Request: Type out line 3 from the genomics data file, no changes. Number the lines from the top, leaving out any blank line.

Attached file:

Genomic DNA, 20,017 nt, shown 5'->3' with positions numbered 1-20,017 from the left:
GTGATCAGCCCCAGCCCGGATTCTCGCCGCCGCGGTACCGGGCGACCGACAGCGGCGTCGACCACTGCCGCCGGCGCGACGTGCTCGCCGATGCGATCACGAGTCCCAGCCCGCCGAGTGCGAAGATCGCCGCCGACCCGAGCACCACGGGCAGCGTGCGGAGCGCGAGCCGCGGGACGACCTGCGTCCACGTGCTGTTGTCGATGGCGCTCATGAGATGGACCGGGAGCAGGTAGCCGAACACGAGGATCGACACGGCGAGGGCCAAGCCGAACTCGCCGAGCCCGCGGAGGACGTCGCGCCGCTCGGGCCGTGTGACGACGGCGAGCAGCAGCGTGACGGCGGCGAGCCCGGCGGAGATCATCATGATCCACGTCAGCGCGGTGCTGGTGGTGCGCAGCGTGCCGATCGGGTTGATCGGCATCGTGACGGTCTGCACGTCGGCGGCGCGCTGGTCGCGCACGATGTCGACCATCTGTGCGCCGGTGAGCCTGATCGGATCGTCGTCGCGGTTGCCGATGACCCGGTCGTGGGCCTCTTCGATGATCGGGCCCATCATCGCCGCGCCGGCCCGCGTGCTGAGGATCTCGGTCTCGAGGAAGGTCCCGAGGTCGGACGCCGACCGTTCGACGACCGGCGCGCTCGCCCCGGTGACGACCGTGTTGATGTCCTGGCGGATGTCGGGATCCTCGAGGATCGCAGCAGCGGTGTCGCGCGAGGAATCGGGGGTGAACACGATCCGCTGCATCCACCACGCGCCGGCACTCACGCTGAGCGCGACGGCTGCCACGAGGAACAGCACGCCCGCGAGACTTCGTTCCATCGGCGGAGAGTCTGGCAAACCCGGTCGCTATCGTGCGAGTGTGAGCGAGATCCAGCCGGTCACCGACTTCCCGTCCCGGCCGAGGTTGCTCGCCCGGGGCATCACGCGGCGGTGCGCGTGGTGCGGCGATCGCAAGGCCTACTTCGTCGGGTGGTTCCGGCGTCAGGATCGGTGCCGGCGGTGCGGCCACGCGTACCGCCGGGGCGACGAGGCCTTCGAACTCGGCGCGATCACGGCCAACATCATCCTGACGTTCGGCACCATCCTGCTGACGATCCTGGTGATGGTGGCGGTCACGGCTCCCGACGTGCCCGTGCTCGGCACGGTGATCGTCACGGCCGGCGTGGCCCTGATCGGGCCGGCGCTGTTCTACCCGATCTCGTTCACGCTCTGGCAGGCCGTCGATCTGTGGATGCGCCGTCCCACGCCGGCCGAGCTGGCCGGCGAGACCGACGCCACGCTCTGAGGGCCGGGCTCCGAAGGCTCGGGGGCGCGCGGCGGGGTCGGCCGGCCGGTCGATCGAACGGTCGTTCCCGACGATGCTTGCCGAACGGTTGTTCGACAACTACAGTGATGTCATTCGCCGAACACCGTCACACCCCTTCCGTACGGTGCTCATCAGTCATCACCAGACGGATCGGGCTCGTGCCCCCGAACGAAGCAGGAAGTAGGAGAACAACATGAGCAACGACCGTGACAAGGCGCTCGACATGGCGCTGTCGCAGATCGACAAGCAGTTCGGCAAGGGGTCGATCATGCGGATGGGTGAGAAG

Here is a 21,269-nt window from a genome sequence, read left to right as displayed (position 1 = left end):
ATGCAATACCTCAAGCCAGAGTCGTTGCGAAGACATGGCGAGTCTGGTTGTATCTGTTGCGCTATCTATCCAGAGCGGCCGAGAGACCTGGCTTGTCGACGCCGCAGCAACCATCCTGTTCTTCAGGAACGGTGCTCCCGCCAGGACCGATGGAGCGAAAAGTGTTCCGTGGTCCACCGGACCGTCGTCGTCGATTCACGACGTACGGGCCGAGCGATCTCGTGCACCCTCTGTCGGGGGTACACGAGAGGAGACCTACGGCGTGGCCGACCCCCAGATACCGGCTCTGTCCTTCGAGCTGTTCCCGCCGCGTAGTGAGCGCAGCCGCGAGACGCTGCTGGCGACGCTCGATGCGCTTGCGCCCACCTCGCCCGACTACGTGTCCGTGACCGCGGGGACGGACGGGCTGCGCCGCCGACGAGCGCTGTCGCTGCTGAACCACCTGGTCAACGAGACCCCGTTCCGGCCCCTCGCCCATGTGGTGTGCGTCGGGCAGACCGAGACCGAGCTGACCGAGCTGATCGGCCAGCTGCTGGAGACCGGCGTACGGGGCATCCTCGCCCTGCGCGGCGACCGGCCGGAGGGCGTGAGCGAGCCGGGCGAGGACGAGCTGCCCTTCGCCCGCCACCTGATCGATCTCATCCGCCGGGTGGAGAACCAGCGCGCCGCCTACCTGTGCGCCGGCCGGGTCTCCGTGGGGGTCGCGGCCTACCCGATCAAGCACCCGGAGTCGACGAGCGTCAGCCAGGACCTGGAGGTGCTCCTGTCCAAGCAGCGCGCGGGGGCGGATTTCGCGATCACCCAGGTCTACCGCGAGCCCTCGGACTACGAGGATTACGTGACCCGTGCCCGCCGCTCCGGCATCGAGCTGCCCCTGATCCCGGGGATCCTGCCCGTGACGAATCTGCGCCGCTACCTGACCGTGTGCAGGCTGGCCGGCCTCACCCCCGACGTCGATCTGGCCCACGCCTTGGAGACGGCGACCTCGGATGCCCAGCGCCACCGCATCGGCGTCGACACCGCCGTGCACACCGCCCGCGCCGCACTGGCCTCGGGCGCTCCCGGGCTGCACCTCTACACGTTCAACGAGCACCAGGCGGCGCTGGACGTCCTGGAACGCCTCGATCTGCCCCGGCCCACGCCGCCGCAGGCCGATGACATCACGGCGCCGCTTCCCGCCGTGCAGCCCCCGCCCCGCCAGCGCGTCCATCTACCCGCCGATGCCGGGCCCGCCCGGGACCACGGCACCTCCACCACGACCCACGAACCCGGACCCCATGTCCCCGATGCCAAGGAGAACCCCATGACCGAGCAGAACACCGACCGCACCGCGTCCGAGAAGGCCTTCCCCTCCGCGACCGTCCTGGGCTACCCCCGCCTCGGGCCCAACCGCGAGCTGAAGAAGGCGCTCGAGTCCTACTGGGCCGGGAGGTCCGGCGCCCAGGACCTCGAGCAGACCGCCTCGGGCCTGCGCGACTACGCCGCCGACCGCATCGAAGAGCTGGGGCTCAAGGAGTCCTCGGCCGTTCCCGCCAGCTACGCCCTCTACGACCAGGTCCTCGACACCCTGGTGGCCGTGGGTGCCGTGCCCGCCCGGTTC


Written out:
Here is a 21,269-nt window from a genome sequence, read left to right as displayed (position 1 = left end):